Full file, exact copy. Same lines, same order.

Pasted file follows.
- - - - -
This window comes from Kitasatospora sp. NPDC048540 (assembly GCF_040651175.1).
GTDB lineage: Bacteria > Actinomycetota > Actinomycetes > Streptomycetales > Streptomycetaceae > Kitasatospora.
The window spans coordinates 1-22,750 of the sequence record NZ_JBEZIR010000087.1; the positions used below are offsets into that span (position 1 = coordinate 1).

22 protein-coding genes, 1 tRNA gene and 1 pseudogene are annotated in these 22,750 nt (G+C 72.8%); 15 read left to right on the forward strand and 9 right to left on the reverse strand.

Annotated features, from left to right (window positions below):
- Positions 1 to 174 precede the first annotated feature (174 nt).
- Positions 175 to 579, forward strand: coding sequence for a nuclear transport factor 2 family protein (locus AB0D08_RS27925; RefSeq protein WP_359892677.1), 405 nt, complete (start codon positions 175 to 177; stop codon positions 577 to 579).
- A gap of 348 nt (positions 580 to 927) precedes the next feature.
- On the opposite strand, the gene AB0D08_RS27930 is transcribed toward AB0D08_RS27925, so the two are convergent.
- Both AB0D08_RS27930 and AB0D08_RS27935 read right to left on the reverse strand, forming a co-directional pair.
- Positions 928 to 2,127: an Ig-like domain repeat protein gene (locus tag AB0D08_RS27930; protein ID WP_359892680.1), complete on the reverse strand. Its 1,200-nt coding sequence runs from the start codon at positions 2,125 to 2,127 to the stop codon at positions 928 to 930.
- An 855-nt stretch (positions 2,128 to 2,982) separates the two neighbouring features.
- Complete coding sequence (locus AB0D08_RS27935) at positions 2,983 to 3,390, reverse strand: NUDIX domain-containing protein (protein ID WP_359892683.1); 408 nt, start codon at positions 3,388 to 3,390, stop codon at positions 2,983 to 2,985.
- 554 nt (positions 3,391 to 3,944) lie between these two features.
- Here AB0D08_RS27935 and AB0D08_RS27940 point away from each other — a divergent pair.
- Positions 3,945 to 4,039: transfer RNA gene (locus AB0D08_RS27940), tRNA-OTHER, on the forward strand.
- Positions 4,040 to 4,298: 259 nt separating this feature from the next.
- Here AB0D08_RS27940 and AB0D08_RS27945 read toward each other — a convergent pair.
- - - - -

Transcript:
This window comes from Kitasatospora sp. NPDC048540 (assembly GCF_040651175.1).
GTDB lineage: Bacteria > Actinomycetota > Actinomycetes > Streptomycetales > Streptomycetaceae > Kitasatospora.
The window spans coordinates 1-22,750 of the sequence record NZ_JBEZIR010000087.1; the positions used below are offsets into that span (position 1 = coordinate 1).

22 protein-coding genes, 1 tRNA gene and 1 pseudogene are annotated in these 22,750 nt (G+C 72.8%); 15 read left to right on the forward strand and 9 right to left on the reverse strand.

Annotated features, from left to right (window positions below):
- Positions 1 to 174 precede the first annotated feature (174 nt).
- Positions 175 to 579, forward strand: coding sequence for a nuclear transport factor 2 family protein (locus AB0D08_RS27925; RefSeq protein WP_359892677.1), 405 nt, complete (start codon positions 175 to 177; stop codon positions 577 to 579).
- A gap of 348 nt (positions 580 to 927) precedes the next feature.
- On the opposite strand, the gene AB0D08_RS27930 is transcribed toward AB0D08_RS27925, so the two are convergent.
- Both AB0D08_RS27930 and AB0D08_RS27935 read right to left on the reverse strand, forming a co-directional pair.
- Positions 928 to 2,127: an Ig-like domain repeat protein gene (locus tag AB0D08_RS27930; protein ID WP_359892680.1), complete on the reverse strand. Its 1,200-nt coding sequence runs from the start codon at positions 2,125 to 2,127 to the stop codon at positions 928 to 930.
- An 855-nt stretch (positions 2,128 to 2,982) separates the two neighbouring features.
- Complete coding sequence (locus AB0D08_RS27935) at positions 2,983 to 3,390, reverse strand: NUDIX domain-containing protein (protein ID WP_359892683.1); 408 nt, start codon at positions 3,388 to 3,390, stop codon at positions 2,983 to 2,985.
- 554 nt (positions 3,391 to 3,944) lie between these two features.
- Here AB0D08_RS27935 and AB0D08_RS27940 point away from each other — a divergent pair.
- Positions 3,945 to 4,039: transfer RNA gene (locus AB0D08_RS27940), tRNA-OTHER, on the forward strand.
- Positions 4,040 to 4,298: 259 nt separating this feature from the next.
- Here AB0D08_RS27940 and AB0D08_RS27945 read toward each other — a convergent pair.